If the big man wants to add a little more nasty to his game, that could make him just about unstoppable when he reaches his peak.
Steve Montador has earned everything he's got in his career, as the 30-year-old is now with his fifth NHL team. He tied his career-best with 23 points last season and ended up playing big minutes down the stretch (more than 21 minutes in nine of the last ten games, including playoffs).
The Sabres have been waiting on Andrej Sekera to fulfill his potential, but he couldn't hold a regular spot in the lineup last season, which has to put his future in question.
It seems Chris Butler was ultimately given enough rope to hang himself, figuratively of course, as the 23-year-old consistently played more than 20 minutes a game for much of the season, but the result was a team-worst minus-15 rating.
Between an ankle injury and some late-season scratches, Butler also missed 23 games, so it's difficult for the Sabres to go into next season fully expecting Butler and Sekera to play regular prominent roles on the blueline after subpar results in 2009-2010.
Veteran Craig Rivet may have lost a step, but the 35-year-old is still a battler, reaching 100 penalty minutes for the fourth time in the last five seasons, scrapping half a dozen times along the way.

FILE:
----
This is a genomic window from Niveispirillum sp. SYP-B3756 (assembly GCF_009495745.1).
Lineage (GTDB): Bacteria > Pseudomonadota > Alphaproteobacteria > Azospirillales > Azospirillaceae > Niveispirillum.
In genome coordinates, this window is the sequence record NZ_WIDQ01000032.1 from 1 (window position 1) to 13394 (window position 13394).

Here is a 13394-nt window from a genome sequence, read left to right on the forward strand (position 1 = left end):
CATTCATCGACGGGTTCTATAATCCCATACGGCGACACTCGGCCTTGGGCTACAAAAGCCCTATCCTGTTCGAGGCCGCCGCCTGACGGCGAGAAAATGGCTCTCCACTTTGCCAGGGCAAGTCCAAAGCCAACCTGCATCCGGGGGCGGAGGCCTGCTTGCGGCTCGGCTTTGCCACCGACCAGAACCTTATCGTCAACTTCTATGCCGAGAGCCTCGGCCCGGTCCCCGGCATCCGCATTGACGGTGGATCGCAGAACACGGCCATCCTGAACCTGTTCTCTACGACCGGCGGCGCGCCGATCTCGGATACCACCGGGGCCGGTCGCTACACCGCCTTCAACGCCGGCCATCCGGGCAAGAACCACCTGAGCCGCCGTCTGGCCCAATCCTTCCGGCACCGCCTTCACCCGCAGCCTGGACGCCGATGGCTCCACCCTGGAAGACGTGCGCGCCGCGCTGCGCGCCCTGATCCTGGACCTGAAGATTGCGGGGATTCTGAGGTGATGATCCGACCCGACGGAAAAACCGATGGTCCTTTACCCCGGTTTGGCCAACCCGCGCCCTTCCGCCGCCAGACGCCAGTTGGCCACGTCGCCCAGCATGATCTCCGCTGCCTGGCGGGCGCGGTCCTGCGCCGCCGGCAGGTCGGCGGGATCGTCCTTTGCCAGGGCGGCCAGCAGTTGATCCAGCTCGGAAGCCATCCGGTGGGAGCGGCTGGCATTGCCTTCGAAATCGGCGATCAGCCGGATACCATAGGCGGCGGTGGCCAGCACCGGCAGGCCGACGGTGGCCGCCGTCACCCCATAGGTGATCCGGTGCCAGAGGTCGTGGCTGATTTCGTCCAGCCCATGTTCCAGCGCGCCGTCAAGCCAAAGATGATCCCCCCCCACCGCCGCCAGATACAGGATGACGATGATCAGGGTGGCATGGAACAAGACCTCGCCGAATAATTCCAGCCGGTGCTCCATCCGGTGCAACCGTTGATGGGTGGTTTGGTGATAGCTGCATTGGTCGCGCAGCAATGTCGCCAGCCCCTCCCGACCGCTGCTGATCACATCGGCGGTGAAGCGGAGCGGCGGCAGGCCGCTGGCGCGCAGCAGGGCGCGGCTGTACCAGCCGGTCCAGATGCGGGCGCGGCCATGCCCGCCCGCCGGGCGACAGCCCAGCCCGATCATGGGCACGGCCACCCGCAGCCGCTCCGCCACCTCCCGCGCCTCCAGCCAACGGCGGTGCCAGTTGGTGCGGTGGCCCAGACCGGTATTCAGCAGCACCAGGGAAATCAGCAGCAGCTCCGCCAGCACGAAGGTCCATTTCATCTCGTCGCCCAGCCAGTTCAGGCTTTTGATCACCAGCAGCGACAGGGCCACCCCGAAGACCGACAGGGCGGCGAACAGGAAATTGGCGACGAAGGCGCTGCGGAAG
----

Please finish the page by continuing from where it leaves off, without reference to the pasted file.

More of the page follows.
Considering the general youthfulness of the group, especially if Henrik Tallinder and Toni Lydman depart as free agents, Rivet can provide the savvy and experience that comes with being in the league for 13-plus seasons, though he may not be ready for the start of the year as he recovers from off-season shoulder surgery.
If Lydman and Tallinder leave, that will leave big holes on the Buffalo blueline, with a sizeable gap between Myers and the rest on the depth chart.
While the Sabres aren't notorious big spenders in free agency, a couple of top-four defencemen need to be acquired if this is going to remain a playoff team. A couple of Dan Hamhuis, Johnny Boychuk, Zbynek Michalek, Dennis Seidenberg, Shaone Morrisonn, Kim Johnsson, Brett Clark, Mark Eaton or even former Sabre Jay McKee, would at least neutralize Buffalo's potential losses on the blueline.
Ryan Miller is the favourite to win the Vezina Trophy as the league's best goaltender following a season in which he won 41 games and posted a 2.22 goals against average and .929 save percentage.
Miller is signed long-term and that's just fine, since he's currently regarded as the top goaltender in the league.
Even though his .907 save percentage was his best since 2002-2003, Patrick Lalime didn't earn a lot of starts as Miller's reserve, and the 35-year-old has now won five games or fewer in four of the last five seasons. The natural step would be to let Lalime leave and either sign a free agent (the return of Martin Biron?) or promote prospect Jhonas Enroth.
||28-18-1, 2.37 GAA, .919 SVPCT in 48 GP
||12-19-31,-17, 38 GP
||Cape Breton (QMJHL)
||49-41-90,+34, 56 GP
||5-16-21,+18, 80 GP
||17-40-57,-5, 64 GP
||11-27-38,-5, 44 GP
||Michigan State (CCHA)
||20-22-42,+2, 37 GP
||12-31-43,+2, 66 GP
||6-17-23,+2, 65 GP
||Cape Breton (QMJHL)
||35-38-73,+11, 60 GP
The only question with Enroth is whether the Sabres would like to see him continue to play more games to enhance his development. Only 21, there is naturally a risk that his progress could be stalled if he ends up being used sparingly as Miller's backup.